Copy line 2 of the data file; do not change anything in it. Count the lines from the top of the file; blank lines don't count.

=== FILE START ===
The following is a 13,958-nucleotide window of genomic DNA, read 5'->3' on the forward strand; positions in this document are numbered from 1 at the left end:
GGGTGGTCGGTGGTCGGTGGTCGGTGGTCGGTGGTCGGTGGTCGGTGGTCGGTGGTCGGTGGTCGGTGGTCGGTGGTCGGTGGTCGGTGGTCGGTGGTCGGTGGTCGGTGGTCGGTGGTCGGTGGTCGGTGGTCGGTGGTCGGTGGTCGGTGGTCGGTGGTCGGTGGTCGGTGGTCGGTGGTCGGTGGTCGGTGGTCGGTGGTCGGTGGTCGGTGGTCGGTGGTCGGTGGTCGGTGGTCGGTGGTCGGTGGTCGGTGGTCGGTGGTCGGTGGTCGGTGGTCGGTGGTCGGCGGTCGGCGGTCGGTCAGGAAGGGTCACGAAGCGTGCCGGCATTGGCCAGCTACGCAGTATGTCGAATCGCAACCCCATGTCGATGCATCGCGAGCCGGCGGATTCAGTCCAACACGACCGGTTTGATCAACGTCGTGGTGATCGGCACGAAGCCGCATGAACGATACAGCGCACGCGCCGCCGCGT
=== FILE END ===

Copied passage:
GGGTGGTCGGTGGTCGGTGGTCGGTGGTCGGTGGTCGGTGGTCGGTGGTCGGTGGTCGGTGGTCGGTGGTCGGTGGTCGGTGGTCGGTGGTCGGTGGTCGGTGGTCGGTGGTCGGTGGTCGGTGGTCGGTGGTCGGTGGTCGGTGGTCGGTGGTCGGTGGTCGGTGGTCGGTGGTCGGTGGTCGGTGGTCGGTGGTCGGTGGTCGGTGGTCGGTGGTCGGTGGTCGGTGGTCGGTGGTCGGTGGTCGGTGGTCGGTGGTCGGTGGTCGGTGGTCGGTGGTCGGTGGTCGGCGGTCGGCGGTCGGTCAGGAAGGGTCACGAAGCGTGCCGGCATTGGCCAGCTACGCAGTATGTCGAATCGCAACCCCATGTCGATGCATCGCGAGCCGGCGGATTCAGTCCAACACGACCGGTTTGATCAACGTCGTGGTGATCGGCACGAAGCCGCATGAACGATACAGCGCACGCGCCGCCGCGT